SEVILLE, Spain (AP) — More than 5,000 police officers and security personnel are on high alert in Seville as the Spanish city braces for up to 150,000 supporters of Rangers and Eintracht Frankfurt arriving for the Europa League final.
Streets are being closed, barriers are being erected around monuments and security has been heightened in subway stations and at the city’s main squares to try to maintain order among the throngs of Scottish and German fans who are expected in the city ahead of Wednesday’s match.
National Police Chief Juan Carlos Castro said 50,000 Frankfurt fans and up to 100,000 Rangers fans could make it to the city ahead of the final at Sevilla’s Ramón Sánchez-Pizjuán Stadium.
Both clubs are hoping to end decades of European despair by winning the final of the second-tier continental competition. Frankfurt hasn’t won a European trophy in more than 40 years, while Rangers’ last European title came 50 years ago.
The winning club will also secure a coveted automatic spot in the group stage of the Champions League next season. Rangers last played in the group stage of the top European club competition in 2010-11, while Frankfurt hasn't played in the tournament since losing the European Cup final to Real Madrid in 1960.
“You see fans travelling in numbers and all sorts of routes to support us. For us we take a lot of pride in the support and backing we get,” Rangers midfielder Ryan Jack said Tuesday. “We’re the lucky ones as we get to play and there are 100,000 who would like to. We want to put on a performance and make them proud.”
Both clubs have huge and loyal fan bases, and many supporters are making the trip despite not having tickets for the final at the 43,000-capacity Sánchez-Pizjuán. Only about 10,000 tickets were allocated for fans of each club. UEFA asked for those without tickets not to travel to Seville and warned about the dangers of purchasing tickets on the secondary market.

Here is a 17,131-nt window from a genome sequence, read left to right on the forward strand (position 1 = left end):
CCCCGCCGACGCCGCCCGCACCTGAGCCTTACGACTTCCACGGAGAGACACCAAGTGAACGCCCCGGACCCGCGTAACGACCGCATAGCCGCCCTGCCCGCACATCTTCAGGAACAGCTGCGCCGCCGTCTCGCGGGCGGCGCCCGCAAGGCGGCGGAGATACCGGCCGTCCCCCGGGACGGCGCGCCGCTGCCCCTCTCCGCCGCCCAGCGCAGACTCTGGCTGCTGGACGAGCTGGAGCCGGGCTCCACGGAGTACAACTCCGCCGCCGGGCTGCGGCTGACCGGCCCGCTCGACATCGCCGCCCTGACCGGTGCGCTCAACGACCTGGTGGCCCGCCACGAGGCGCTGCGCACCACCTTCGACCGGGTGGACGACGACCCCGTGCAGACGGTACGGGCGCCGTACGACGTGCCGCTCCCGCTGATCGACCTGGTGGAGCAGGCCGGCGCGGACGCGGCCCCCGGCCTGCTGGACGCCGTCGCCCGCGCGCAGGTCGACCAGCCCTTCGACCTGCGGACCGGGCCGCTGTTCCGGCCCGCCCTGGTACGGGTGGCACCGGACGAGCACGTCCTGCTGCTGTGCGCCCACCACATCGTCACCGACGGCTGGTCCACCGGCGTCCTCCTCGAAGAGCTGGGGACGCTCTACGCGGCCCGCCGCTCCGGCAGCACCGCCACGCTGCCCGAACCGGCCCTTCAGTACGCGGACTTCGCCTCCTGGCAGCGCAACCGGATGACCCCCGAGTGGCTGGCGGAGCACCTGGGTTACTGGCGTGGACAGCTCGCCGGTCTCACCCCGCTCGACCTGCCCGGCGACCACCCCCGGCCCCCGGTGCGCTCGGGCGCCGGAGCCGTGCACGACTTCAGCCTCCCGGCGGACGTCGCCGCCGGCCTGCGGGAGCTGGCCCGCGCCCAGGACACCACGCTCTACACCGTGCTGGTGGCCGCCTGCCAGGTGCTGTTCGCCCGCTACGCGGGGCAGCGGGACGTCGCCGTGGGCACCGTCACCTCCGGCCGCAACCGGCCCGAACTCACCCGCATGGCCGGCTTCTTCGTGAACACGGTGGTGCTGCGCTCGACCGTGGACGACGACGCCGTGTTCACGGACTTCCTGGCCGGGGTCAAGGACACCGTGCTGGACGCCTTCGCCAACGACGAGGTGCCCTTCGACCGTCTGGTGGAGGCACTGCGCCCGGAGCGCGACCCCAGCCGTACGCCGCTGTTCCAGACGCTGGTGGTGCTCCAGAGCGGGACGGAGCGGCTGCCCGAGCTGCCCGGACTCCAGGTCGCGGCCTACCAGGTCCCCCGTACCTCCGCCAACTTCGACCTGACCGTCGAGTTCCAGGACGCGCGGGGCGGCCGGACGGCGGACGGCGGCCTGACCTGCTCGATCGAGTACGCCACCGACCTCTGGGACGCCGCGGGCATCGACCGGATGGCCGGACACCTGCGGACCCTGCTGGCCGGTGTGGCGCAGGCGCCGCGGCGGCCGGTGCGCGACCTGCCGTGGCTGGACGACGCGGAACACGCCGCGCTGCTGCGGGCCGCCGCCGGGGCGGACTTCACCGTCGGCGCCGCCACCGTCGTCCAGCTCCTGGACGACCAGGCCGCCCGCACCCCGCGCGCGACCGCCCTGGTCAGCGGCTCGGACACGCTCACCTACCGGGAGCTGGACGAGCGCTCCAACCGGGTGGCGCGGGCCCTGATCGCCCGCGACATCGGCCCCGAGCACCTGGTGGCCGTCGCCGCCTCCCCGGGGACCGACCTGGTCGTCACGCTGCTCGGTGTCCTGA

“In order to maintain the safety and security of fans, ticket holders should be aware that checks will be carried out at the finals and the local authorities in the cities will take action against the unauthorized resale of tickets,” UEFA said.
Castro said police will pay special attention to fans trying to enter the stadium without tickets.
“Some groups will try to enter the stadium any way they can," he said. “It's a very big risk with that number of fans without tickets.”
The city prepared two fans zones — with a capacity of more than 20,000 each — to accommodate supporters who won’t be able to watch the match inside the stadium.
Hotels were at full capacity and fans from both clubs were seen in several other cities nearby Seville.
“I think it's not about the numbers,” Rangers coach Giovanni van Bronckhorst said. “You can bring 50 people and and they will give you chaos. I know we have a lot of people traveling with us. We have to enjoy it, and make sure we are not causing any problems. Half of the people will go back home really happy and half of the people will go back home angry, but we should always respect the whole city.”
There had been fan violence involving visiting fans in Seville when local clubs Sevilla and Real Betis hosted matches earlier in the competition. Before the semifinal match between Frankfurt and West Ham in Germany, more than 30 arrests were made after supporters of both clubs clashed in several locations in Frankfurt.
Frankfurt fans swarmed into Barcelona when the team played against the Catalan club in the Europa League quarterfinals, with more than 30,000 making their way into the Camp Nou Stadium even though the club was only allocated about 5,000 tickets for its fans.
“Our fans are exceptional. The have gone to great lengths to follow us around Europe," Frankfurt coach Oliver Glasner said. "We’ve got two teams with incredible fans and maybe the best away fans in Europe.”
There had been no incidents of fan violence reported early in the week in Seville but authorities said the worst was yet to come.
“We need maximum coordination between local and federal police to reduce as much as possible the risks that come along an agglomeration of fans like this,” Sevilla mayor Antonio Muñoz said.
The economic impact of the Europa League final to Seville is expected to reach about 50 million euros ($52.6 million), the mayor said.
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